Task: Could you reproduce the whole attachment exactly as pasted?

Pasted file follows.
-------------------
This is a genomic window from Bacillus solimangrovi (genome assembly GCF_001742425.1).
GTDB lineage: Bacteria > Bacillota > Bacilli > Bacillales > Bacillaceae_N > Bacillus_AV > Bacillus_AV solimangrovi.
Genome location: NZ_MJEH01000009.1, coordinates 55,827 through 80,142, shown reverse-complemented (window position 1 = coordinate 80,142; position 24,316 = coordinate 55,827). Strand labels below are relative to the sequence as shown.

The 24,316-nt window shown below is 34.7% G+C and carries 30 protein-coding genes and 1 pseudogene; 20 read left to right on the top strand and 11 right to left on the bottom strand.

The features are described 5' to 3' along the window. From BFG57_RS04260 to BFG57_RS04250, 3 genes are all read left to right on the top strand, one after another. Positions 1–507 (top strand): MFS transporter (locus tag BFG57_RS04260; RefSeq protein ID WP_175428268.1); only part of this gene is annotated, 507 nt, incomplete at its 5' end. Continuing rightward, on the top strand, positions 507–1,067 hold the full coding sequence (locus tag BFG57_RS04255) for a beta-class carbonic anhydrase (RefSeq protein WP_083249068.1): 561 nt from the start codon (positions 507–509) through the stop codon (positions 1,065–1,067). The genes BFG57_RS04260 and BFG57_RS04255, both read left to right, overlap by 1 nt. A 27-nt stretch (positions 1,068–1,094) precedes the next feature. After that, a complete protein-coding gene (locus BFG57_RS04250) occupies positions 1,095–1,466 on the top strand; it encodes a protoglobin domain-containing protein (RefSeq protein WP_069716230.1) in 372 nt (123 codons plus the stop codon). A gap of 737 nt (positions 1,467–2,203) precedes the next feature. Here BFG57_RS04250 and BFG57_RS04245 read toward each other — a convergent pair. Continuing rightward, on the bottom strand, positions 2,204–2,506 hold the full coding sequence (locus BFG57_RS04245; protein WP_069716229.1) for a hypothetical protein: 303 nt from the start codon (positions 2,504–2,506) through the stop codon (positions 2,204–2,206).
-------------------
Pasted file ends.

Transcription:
This is a genomic window from Bacillus solimangrovi (genome assembly GCF_001742425.1).
GTDB lineage: Bacteria > Bacillota > Bacilli > Bacillales > Bacillaceae_N > Bacillus_AV > Bacillus_AV solimangrovi.
Genome location: NZ_MJEH01000009.1, coordinates 55,827 through 80,142, shown reverse-complemented (window position 1 = coordinate 80,142; position 24,316 = coordinate 55,827). Strand labels below are relative to the sequence as shown.

The 24,316-nt window shown below is 34.7% G+C and carries 30 protein-coding genes and 1 pseudogene; 20 read left to right on the top strand and 11 right to left on the bottom strand.

The features are described 5' to 3' along the window. From BFG57_RS04260 to BFG57_RS04250, 3 genes are all read left to right on the top strand, one after another. Positions 1–507 (top strand): MFS transporter (locus tag BFG57_RS04260; RefSeq protein ID WP_175428268.1); only part of this gene is annotated, 507 nt, incomplete at its 5' end. Continuing rightward, on the top strand, positions 507–1,067 hold the full coding sequence (locus tag BFG57_RS04255) for a beta-class carbonic anhydrase (RefSeq protein WP_083249068.1): 561 nt from the start codon (positions 507–509) through the stop codon (positions 1,065–1,067). The genes BFG57_RS04260 and BFG57_RS04255, both read left to right, overlap by 1 nt. A 27-nt stretch (positions 1,068–1,094) precedes the next feature. After that, a complete protein-coding gene (locus BFG57_RS04250) occupies positions 1,095–1,466 on the top strand; it encodes a protoglobin domain-containing protein (RefSeq protein WP_069716230.1) in 372 nt (123 codons plus the stop codon). A gap of 737 nt (positions 1,467–2,203) precedes the next feature. Here BFG57_RS04250 and BFG57_RS04245 read toward each other — a convergent pair. Continuing rightward, on the bottom strand, positions 2,204–2,506 hold the full coding sequence (locus BFG57_RS04245; protein WP_069716229.1) for a hypothetical protein: 303 nt from the start codon (positions 2,504–2,506) through the stop codon (positions 2,204–2,206).